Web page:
Theatre review: Fatal Attraction at the Theatre Royal Haymarket

It’s not often that a writer unhappy with the ending of his film gets to change it 28 years later.

With his iconic blockbuster Fatal Attraction playing at the Theatre Royal Haymarket, James Dearden shifts the script’s focus from being a thriller with a psychotic female lead to give more emphasis to the culpability of both parties involved in the toxic two-night affair. It’s an intriguing selling point but the writing is not illuminating: a laboured voice-over and overstated dialogue fill the gaps where the film’s lingering camera shots and enigmatic silences worked to more impressive effect.

As Dan Gallagher, charismatic Mark Bazeley powers the play: empathetic but elusive, riven by guilt yet quicksilver in his self-deceptions. “I never make moral judgments,” Dan blithely comments to his friend Jimmy (Alex Lowe) before his world implodes, then later justifies his own affair as “a minor indiscretion”. But this is a morally compromised universe where men are weak and women struggle to take sex lightly. Updated to the present, director Trevor Nunn uses a fierce backdrop of sound and light with fluorescent screens that forge barriers or outline the stage like a pulsating heartbeat accompanied by intrusive urban noise.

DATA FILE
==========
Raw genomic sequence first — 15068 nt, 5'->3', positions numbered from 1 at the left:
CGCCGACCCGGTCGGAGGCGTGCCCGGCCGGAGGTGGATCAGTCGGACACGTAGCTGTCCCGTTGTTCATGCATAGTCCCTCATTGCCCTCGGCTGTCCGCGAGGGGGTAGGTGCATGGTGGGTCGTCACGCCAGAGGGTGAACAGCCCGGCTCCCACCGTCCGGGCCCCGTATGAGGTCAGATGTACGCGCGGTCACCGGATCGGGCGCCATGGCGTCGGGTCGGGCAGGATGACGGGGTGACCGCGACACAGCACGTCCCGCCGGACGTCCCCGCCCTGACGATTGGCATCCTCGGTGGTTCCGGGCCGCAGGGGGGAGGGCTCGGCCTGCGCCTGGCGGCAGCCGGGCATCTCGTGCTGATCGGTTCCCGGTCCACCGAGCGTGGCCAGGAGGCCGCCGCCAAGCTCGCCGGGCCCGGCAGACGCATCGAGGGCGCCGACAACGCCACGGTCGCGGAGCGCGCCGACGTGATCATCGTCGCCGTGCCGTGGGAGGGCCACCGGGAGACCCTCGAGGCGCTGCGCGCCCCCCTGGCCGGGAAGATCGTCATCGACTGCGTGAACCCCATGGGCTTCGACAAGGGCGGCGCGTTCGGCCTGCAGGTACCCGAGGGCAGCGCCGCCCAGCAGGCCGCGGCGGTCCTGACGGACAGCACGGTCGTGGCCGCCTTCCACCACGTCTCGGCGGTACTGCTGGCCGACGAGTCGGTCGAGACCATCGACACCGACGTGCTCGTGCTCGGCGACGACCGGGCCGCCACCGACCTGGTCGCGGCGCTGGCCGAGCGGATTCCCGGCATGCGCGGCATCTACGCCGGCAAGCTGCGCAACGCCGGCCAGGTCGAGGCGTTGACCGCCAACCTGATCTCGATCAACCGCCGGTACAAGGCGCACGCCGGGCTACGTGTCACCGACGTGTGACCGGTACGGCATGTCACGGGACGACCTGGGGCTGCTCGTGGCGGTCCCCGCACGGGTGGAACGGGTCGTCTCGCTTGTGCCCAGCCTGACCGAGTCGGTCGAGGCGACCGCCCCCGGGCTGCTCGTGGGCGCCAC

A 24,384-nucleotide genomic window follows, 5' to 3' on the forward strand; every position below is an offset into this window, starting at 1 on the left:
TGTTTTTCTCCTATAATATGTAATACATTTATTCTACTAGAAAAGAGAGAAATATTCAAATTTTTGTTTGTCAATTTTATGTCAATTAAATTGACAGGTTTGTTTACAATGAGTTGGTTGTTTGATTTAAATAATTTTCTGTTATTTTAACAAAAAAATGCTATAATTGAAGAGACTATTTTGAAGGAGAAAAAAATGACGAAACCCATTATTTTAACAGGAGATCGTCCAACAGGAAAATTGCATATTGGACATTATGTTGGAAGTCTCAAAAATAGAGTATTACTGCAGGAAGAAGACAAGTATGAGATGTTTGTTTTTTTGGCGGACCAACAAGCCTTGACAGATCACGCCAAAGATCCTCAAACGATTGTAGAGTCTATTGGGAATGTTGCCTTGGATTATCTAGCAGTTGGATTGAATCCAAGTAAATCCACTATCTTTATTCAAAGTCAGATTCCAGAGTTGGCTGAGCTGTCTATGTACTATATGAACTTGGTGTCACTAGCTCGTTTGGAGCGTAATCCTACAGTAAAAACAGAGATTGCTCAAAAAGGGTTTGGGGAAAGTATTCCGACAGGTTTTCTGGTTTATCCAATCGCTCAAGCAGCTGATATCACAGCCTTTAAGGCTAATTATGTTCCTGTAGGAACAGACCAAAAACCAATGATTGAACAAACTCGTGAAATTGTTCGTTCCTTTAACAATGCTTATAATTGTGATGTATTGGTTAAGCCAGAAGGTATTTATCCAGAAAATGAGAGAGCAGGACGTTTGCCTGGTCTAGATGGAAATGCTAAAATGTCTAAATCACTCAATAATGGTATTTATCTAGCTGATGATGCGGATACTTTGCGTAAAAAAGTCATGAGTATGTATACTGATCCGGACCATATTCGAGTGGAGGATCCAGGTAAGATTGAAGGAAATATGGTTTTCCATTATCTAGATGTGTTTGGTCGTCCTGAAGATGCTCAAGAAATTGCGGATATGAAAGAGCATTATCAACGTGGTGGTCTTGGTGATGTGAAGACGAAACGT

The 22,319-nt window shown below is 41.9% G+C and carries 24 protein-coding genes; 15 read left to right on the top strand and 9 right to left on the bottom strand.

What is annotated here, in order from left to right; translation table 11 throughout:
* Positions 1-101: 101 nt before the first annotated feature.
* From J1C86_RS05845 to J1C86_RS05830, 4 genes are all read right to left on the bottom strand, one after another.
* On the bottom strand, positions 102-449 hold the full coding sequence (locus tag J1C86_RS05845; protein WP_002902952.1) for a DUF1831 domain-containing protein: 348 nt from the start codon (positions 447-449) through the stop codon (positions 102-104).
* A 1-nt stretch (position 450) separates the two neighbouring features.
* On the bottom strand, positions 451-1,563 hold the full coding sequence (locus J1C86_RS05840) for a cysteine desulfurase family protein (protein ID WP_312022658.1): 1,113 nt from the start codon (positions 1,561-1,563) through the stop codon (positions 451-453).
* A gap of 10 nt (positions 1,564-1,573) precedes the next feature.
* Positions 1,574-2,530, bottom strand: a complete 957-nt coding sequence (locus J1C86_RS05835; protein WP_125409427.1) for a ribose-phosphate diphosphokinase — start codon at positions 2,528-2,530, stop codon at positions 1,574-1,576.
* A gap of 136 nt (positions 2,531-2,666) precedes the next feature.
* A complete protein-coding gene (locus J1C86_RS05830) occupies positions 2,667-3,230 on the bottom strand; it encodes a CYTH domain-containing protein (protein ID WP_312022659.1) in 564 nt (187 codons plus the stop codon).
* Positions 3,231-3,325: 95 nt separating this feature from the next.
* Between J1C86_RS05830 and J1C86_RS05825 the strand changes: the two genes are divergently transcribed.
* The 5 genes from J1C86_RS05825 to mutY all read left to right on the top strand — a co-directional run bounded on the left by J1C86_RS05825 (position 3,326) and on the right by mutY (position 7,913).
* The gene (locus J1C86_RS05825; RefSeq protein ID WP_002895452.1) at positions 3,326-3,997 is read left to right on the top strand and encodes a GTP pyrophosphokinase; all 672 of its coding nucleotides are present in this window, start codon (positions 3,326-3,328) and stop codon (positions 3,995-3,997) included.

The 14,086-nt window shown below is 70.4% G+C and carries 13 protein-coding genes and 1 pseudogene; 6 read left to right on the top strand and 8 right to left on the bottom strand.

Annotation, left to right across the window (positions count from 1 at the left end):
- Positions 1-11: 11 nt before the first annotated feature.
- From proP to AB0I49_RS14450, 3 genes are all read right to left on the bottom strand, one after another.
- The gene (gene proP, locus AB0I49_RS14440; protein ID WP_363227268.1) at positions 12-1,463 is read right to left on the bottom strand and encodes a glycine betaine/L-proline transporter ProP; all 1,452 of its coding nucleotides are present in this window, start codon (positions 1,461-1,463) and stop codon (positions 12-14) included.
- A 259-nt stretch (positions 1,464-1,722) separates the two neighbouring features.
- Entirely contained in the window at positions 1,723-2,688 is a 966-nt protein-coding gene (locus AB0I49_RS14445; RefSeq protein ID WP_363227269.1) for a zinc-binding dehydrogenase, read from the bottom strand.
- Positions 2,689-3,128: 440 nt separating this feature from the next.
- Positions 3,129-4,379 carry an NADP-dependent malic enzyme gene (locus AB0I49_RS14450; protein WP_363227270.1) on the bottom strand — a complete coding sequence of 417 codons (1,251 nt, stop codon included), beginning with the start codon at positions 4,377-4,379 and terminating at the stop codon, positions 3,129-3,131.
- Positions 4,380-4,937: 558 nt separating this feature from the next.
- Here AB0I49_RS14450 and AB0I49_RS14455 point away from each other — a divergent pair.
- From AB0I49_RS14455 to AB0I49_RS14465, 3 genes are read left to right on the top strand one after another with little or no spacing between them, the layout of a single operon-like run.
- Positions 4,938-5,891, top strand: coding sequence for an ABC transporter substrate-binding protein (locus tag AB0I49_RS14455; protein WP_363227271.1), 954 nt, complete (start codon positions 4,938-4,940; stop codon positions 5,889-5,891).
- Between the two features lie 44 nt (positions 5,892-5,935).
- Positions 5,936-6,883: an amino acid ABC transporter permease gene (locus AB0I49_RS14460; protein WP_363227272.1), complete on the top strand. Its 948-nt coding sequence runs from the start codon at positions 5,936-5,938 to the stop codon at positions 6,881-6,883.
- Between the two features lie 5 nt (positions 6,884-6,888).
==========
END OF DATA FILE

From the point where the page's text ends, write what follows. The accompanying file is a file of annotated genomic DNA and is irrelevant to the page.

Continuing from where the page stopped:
And what of the infamous “bunny boiler”? As high-flying editor Alex Forrest, Natascha McElhone is composed and immaculately groomed, playing Alex as a fantasist whose warped emotions are artfully concealed until the madness takes hold. As the narrative unfolds, her loneliness hits home. But more sympathy for Alex means less dramatic jeopardy. Nunn makes a big feature of Alex’s love of Madame Butterfly to inject pathos. In one scene, we watch McElhone listening to Butterfly, her detailed expressions encapsulating moments in a doomed relationship from doubt to joy to grief. Unfortunately, no such subtlety is in evidence in the deafening finale despite the neat plot twist. Kristin Davis has little to work on as wife Beth Gallagher’s role is underwritten but she’s credibly steely when necessary. This is not sophisticated theatrical story telling but the stars shine.

***


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